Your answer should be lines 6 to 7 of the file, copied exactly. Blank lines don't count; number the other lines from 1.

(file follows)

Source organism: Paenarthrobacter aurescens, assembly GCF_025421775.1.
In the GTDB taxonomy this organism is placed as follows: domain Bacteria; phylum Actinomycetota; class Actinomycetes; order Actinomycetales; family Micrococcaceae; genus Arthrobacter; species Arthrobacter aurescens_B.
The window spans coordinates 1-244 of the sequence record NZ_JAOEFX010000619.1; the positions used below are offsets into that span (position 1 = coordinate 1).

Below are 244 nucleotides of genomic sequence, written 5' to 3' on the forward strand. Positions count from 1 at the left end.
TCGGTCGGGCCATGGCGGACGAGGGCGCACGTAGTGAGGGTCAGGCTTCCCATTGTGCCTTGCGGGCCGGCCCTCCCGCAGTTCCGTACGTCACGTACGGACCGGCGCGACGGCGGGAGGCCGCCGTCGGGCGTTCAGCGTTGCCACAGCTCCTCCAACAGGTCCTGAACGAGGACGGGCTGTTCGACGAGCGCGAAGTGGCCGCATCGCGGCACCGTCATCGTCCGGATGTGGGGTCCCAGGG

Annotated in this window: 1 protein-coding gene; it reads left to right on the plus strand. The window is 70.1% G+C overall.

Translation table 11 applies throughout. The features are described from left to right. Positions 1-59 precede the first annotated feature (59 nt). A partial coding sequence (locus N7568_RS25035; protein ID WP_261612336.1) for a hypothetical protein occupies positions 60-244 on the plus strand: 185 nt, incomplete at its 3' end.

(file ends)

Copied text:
Annotated in this window: 1 protein-coding gene; it reads left to right on the plus strand. The window is 70.1% G+C overall.

Translation table 11 applies throughout. The features are described from left to right. Positions 1-59 precede the first annotated feature (59 nt). A partial coding sequence (locus N7568_RS25035; protein ID WP_261612336.1) for a hypothetical protein occupies positions 60-244 on the plus strand: 185 nt, incomplete at its 3' end.